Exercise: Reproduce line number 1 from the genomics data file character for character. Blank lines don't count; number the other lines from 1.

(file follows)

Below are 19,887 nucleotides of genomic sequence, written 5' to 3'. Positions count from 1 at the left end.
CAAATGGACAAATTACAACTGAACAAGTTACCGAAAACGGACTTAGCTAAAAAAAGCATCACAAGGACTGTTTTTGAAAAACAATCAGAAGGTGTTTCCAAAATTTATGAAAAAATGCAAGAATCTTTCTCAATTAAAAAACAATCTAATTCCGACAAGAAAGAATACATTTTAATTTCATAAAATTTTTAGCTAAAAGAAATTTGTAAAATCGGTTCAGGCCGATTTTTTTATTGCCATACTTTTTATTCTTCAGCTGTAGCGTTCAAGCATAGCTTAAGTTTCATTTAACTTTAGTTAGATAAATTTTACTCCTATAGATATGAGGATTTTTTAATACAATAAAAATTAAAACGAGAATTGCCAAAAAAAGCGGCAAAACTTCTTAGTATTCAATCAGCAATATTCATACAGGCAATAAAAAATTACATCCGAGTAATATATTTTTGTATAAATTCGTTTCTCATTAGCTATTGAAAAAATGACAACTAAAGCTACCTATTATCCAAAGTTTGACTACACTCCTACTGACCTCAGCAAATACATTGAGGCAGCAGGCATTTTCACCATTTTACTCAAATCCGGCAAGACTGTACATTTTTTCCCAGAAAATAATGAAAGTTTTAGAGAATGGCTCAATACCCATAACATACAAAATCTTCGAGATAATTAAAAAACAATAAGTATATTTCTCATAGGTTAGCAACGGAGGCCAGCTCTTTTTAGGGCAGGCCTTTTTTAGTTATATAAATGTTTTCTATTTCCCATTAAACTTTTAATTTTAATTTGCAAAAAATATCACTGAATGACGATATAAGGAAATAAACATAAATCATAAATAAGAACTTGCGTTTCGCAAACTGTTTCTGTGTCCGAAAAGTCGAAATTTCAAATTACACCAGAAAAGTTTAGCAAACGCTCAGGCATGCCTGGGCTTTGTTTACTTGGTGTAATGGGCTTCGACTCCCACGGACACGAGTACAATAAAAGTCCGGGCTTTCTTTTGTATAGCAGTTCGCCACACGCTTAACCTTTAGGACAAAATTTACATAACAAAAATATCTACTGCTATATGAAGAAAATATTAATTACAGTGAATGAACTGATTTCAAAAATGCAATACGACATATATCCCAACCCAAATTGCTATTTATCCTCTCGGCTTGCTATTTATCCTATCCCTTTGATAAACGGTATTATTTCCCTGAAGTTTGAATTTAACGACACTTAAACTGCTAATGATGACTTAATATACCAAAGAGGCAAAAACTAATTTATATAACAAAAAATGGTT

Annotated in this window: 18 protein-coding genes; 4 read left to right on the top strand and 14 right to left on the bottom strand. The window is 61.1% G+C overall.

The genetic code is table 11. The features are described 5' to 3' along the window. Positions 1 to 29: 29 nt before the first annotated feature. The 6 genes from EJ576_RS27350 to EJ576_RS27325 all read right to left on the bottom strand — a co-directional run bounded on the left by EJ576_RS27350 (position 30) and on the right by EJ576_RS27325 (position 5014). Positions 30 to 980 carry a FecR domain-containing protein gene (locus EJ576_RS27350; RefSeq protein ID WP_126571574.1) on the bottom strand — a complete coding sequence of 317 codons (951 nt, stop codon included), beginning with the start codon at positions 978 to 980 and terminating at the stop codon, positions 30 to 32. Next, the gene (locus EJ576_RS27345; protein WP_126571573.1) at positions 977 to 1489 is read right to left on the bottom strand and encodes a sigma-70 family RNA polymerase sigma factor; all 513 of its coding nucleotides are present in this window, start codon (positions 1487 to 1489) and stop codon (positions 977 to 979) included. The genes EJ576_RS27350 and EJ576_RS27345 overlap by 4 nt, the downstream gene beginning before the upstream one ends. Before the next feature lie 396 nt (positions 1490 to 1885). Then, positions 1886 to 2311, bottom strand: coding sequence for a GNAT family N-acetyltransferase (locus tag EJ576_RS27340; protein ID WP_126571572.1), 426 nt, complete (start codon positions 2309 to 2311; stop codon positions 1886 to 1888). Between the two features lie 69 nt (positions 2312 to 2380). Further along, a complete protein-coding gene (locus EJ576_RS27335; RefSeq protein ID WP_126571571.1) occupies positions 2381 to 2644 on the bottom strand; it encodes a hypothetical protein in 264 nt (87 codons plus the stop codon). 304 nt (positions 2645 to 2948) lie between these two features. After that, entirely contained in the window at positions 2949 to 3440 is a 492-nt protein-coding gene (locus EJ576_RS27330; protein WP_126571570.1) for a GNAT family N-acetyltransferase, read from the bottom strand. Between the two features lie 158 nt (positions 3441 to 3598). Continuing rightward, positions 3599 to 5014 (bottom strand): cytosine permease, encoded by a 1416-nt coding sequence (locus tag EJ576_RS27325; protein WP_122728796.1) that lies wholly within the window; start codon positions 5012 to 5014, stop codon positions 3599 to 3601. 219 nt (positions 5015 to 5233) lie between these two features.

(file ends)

Below are 19,887 nucleotides of genomic sequence, written 5' to 3'. Positions count from 1 at the left end.